Friday, June 1, 2012

Yes, I scan, scan...

Greetings all ye followers of this blog.  I hope this entry finds you all well and happy.  I would like to update you on some goings on in my life.  During my last appointment, my oncologist told me that I had put off another CT scan long enough.  I had been just about a year since my last one, and relying on blood test wasn't going to fly with modern medicine.  As some of you know, I have a distrust of the radiation inherent in such imaging technology.  But I also understand that a clear view into the inner working of the human body is a valuable tool.    So on a cloudy Monday morning a couple of weeks or so ago, there I was, at 7:10am in the imposing medical building, signing forms and being issued a large bottle of clear fluid that I must drink in the next hour.  It is a contrast solution for the scan, and one must finish consuming it 1/2 hour before the scan commences. It does not taste good.  It also messes with your bowels for a couple of days or so.  But it is part of the process, so drink it I did.  Then you are escorted to another inner chamber of medical mischief for an IV line.  Not just any IV, but the biggest line they can give you, sort of like getting a garden hose installed in your arm.  Finally, one is led into the scanning room, where the medical tech makes the best of the situation with pillows and blankets as you lie down on the sliding cot that is your entry into the scan zone.  The IV line is hooked up and after one pass, the IV is unleashed.  An immediate bad, metallic taste come into your mouth and a strange warm sensation comes over your torso and legs, leading some to think that one has urinated on themselves!  But ever so quickly, no more than 2-3 minutes, and the process is over. Two hours or so of prep and 2 minutes of actual scanning.  We were home by 10am.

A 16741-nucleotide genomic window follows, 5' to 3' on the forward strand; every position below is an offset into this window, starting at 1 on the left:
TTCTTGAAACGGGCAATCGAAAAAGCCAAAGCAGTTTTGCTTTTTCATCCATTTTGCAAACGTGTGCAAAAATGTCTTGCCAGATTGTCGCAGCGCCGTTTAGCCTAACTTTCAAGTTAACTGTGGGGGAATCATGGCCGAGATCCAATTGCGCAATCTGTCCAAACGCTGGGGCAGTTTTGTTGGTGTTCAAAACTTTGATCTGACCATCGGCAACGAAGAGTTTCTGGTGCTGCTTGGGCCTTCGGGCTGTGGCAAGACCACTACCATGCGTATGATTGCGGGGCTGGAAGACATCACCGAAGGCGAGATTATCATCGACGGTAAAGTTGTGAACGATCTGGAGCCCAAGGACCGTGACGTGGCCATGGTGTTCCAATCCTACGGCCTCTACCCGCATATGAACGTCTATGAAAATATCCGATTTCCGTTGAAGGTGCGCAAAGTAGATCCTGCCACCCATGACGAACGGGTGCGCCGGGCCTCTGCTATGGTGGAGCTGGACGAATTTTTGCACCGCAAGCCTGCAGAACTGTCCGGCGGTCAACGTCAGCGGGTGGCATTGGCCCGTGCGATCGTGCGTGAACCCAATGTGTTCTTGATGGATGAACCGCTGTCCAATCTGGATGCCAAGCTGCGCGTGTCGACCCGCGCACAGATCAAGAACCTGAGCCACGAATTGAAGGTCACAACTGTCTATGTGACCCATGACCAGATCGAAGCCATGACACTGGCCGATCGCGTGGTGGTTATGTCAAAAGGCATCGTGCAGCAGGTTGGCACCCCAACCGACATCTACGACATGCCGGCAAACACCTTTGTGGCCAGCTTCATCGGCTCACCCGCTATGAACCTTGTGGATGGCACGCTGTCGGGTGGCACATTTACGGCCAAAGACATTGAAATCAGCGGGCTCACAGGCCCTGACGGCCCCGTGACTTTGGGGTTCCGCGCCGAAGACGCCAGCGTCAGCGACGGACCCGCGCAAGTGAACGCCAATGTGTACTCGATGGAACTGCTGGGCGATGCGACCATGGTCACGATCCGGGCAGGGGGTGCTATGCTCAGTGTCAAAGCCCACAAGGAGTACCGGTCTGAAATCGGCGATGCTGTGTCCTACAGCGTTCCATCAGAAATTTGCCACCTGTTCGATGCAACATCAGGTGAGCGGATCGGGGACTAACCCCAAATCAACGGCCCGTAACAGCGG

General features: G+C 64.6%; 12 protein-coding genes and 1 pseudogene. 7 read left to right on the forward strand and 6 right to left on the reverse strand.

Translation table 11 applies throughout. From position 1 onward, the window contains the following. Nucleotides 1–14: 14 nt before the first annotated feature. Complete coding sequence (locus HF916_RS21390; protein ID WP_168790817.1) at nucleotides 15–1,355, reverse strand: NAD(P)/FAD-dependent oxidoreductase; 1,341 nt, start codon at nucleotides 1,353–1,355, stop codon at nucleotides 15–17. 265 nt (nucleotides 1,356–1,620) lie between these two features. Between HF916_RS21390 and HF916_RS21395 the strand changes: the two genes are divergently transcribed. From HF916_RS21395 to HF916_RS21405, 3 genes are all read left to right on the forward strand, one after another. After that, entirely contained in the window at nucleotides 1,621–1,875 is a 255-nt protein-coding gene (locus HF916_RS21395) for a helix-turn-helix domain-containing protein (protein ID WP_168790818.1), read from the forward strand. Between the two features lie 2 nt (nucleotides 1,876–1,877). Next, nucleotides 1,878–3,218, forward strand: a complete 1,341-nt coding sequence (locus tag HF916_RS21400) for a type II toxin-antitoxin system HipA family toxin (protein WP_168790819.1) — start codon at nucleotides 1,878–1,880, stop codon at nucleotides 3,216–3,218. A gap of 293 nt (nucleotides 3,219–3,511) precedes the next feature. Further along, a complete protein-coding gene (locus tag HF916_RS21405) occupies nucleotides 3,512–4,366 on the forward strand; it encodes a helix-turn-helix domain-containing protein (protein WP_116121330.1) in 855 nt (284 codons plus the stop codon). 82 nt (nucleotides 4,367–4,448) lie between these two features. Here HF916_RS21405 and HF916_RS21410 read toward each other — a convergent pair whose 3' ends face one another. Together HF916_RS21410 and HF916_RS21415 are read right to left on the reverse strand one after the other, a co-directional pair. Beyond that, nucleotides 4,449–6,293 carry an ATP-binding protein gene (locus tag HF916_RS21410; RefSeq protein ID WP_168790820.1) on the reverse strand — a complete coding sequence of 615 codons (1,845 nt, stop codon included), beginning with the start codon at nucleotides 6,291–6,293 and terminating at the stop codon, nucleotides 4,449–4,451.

I tried to put the mornings activities behind me and get on with my day, and just rack up the experience to the totality of cancer survivor-ship. But later that afternoon, just before I was about to leave to teach my Monday evening Intro to Yoga class, I received a call from my oncologist.  He had already received the report on the CT scan and now was telling me he wanted to see me at the earliest available appointment.
It is hard to describe what went through my mind at that point. The sinking feeling of being pulled back into the maelstrom of intensive cancer treatment tugged at me.  I demanded the good doctor tell me more right there on the phone. Understandable, he said.  There was no "mass" he said, but it seems there was some lymph nodes that were enlarged and a couple of small spots on my lower lungs.  The doctor ordered more tests. 

It was a week before I could get an appointment, and I must say, that was a stressful week of waiting and wondering.  My poor wife Amy was beside herself, and I felt so guilty putting her through more of this.  I felt like a dragging anchor on my family, and wanted to somehow free them from the burden that is me and these health challenges, but I felt so powerless.  Her wisdom reminded me that we were going to enjoy our time this week no matter what the outcome of the tests, and we did, to the best of our abilities. One tends to retreat into a very interior space during such times, so if I have seemed out of touch, I hope you understand.
I really had to take a hard look at my mental state, and I realized just how much I have been struggling with the realities of my situation.  

Interestingly, during this time, I read an article about this: